The "Superheroes: Fashion and Fantasy" show at the Metropolitan Museum of Art in New York is getting lots of hype, but the more I read about it, starting with a bare mention in this issue of Vogue, the less it interests me. This exhibit led to Michael Chabon's New Yorker essay on superhero costumes--which I thought missed the point. Today's New York Times review reveals that, although the show claims to be about American superhero influence on fashion or vice versa, it includes only two American designers. The superhero theme looks like nothing but an excuse to dress manniquins outrageously.
Here's the museum exhibit that I'm sorry to be missing: the combined "Jeff Smith: Bone and Beyond" and "Jeff Smith: Before Bone" show opening today in Columbus, Ohio. Smith's website has featured many images of the exhibit being assembled. This page has a video about his start as a comics artist and how the exhibit came together.
For souvenirs, there's a poster, a catalog featuring articles by Scott McCloud and Neil Gaiman, and even a small, back-up catalog, among other stuff. Here's a Newsarama article on the exhibit with more detail, which is where I first learned about it.
09 May 2008
It took more than a couple of hours of parsing XML code, but I'm pleased to see that I finally made the topic labels (tags) appear at the bottom of my posts. I turned on that feature over a year ago. However, Oz and Ends is set up in a Blogger template that predated the label feature and wasn't set up to actually respond to that toggle, no matter how many times or ways I pushed it. With that accomplished, I might make some more aesthetic changes.
I might as well conclude this spasm of postings about David Hutchison's comics adaptation of L. Frank Baum's Oz stories with his cover art for the Land of Oz volume, to be published next month by Antarctic Press.
In other Oz/manga news, Anna at Tangognat alerted me that Del Rey is about to publish three volumes of Yuko Osada's Toto!: The Wonderful Adventure in the US. Prospero's Manga provides a plot summary of the first volume that mentions a little dog, a balloon, and a farmgirl named Dorothy. Baum Bugle editor Sean Duffley tells me that the hero's name, Kakashi, means "scarecrow."
Toto! looks like it contains an original story that alludes freely to Oz, but doesn't follow the plot of any Oz book. However, you can tell from the number of links in the paragraph above that I have absolutely no knowledge of my own to impart about this book.
08 May 2008
In its use of the comics form, David Hutchison's Oz: The Manga didn't impress me quite as much as Michael Cavallaro's adaptation of the same novel, which is also manga-influenced. But I found one element of Hutchison's graphic storytelling very interesting: the speech balloons.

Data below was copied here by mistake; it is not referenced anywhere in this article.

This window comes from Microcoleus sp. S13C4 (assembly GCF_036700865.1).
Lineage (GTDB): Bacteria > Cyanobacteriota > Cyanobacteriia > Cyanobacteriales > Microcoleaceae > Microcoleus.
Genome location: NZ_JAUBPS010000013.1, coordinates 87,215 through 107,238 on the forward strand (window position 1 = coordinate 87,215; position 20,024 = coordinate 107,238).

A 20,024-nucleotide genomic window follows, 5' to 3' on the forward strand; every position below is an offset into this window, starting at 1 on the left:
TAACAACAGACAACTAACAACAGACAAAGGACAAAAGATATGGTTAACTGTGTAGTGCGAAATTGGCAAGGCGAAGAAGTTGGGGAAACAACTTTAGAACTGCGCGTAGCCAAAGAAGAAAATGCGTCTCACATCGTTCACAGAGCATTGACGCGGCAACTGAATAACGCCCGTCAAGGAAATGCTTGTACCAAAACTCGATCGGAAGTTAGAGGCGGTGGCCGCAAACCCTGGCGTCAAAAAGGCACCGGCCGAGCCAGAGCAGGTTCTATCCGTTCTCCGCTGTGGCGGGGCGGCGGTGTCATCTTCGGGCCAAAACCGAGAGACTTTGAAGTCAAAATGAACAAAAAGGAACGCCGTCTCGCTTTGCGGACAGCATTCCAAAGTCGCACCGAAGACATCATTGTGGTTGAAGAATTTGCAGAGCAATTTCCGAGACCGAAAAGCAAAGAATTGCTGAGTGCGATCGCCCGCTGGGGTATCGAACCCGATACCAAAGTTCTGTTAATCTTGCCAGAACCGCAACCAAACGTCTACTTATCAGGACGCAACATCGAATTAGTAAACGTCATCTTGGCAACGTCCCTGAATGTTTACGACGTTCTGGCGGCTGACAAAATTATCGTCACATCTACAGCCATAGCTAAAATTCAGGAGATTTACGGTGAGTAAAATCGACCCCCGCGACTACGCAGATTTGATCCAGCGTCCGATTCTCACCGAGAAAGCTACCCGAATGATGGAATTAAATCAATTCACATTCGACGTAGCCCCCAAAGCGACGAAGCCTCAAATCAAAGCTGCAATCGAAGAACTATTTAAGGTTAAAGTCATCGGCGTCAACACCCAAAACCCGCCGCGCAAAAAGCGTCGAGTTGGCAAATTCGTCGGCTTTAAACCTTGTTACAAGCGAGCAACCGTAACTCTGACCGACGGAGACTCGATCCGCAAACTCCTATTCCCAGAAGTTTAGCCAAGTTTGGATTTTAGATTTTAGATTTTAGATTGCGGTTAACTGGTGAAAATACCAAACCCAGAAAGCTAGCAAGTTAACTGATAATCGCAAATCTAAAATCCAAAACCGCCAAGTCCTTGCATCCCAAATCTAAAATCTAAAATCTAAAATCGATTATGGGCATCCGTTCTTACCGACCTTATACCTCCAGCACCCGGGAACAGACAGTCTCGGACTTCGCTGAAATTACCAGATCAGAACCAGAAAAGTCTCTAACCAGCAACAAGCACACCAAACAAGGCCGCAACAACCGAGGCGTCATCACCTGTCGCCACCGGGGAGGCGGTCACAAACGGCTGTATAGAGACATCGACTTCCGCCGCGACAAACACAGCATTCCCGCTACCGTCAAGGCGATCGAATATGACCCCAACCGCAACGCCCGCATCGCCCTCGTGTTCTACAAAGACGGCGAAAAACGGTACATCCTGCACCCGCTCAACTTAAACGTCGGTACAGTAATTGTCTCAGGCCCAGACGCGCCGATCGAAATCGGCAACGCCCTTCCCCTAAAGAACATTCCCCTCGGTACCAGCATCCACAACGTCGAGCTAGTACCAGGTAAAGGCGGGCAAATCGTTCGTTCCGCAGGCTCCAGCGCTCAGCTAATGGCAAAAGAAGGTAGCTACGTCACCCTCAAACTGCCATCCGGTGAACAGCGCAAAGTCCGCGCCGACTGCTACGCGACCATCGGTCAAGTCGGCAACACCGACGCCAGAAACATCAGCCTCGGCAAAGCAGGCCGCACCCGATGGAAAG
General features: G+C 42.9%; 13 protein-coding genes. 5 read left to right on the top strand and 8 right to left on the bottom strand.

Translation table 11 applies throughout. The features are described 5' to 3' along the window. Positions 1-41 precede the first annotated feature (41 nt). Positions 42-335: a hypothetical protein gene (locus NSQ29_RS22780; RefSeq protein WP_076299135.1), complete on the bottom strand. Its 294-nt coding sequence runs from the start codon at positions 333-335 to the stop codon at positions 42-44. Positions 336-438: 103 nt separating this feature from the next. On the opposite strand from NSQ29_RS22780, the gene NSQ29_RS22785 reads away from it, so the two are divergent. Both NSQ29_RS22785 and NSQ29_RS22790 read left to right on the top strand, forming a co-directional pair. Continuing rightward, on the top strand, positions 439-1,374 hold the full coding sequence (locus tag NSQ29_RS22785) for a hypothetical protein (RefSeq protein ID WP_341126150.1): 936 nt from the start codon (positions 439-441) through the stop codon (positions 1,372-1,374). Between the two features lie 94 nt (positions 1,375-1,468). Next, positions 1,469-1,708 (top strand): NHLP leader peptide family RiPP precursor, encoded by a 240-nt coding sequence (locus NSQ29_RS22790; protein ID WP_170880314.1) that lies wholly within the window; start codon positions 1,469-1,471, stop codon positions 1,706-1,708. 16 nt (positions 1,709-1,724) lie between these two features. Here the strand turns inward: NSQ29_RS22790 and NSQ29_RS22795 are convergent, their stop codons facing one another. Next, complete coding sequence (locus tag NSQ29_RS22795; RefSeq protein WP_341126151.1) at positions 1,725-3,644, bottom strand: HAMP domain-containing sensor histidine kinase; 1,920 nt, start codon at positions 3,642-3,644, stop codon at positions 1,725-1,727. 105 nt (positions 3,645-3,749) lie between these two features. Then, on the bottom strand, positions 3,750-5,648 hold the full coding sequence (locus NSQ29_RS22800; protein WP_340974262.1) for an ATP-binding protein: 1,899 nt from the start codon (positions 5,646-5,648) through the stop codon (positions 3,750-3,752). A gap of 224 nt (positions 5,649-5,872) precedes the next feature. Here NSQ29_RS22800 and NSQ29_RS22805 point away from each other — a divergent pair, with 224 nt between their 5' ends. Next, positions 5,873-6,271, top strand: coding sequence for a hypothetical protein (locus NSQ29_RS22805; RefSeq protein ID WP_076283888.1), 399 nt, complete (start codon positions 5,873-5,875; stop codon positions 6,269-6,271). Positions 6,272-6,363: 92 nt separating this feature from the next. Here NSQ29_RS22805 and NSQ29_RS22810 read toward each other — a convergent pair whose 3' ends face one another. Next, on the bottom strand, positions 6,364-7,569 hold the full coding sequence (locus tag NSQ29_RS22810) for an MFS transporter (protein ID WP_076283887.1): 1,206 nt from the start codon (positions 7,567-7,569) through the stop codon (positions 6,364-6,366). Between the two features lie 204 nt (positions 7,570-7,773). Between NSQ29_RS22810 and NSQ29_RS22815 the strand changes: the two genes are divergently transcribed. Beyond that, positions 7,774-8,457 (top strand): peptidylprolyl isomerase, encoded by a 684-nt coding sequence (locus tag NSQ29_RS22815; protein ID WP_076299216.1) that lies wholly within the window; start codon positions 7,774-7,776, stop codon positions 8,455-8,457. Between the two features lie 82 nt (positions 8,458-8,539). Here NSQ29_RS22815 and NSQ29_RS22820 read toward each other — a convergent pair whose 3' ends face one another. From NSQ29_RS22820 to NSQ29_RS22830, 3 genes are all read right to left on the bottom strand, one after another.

(Bear with me here.)
For this comic, Hutchison developed a complex system of using different balloon shapes and different type treatments for his various characters' speeches. The full system doesn't kick in until halfway through chapter/issue 4. (That's also the first point where I saw him cutting and pasting art electronically to save time; perhaps that coincided with a shift to all-digital production.)
Ordinary human and animal speech appears in tall oval balloons. At first those balloons appear hand-drawn, but after chapter 4 they're exactly elliptical. There are some standard balloon variations that we see in many other comics, such as a jagged shape for a yell, a dashed outline for a whisper, and a cloud shape for the rare expressed thoughts.
This panel shows the balloon variation among Dorothy's three companions. The Cowardly Lion has an ordinary, smooth oval balloon. The Scarecrow's balloons are more rectilinear, especially after chapter 4. The Tin Woodman's balloons are shaped like elliptical gears, reflecting his mechanical makeup. (The Lion's balloons turn a bit wavery as he feels the effects of the poppy field and the Wizard's courage in a bottle.)
When the Wizard appears in a different incarnation to each traveler, each guise has its own balloon style:
When the humbug Wizard speaks from a hiding-place, his balloons have wavery outlines, with bubbles attached. But as soon as Dorothy lays eyes on the little man, he starts to speak in the same simple balloons as she.
Among the books' antagonists, the wildcat in the poppy field has a fanged or hairy balloon. The wolves' balloons have ragged black borders and a special typeface while the bees speak inside a different type of jagged border. The Winged Monkeys' speeches appear in white lettering on irregular black fields; these balloons don't have tapering tails like all the others, just spattery trails of black leading to the speakers.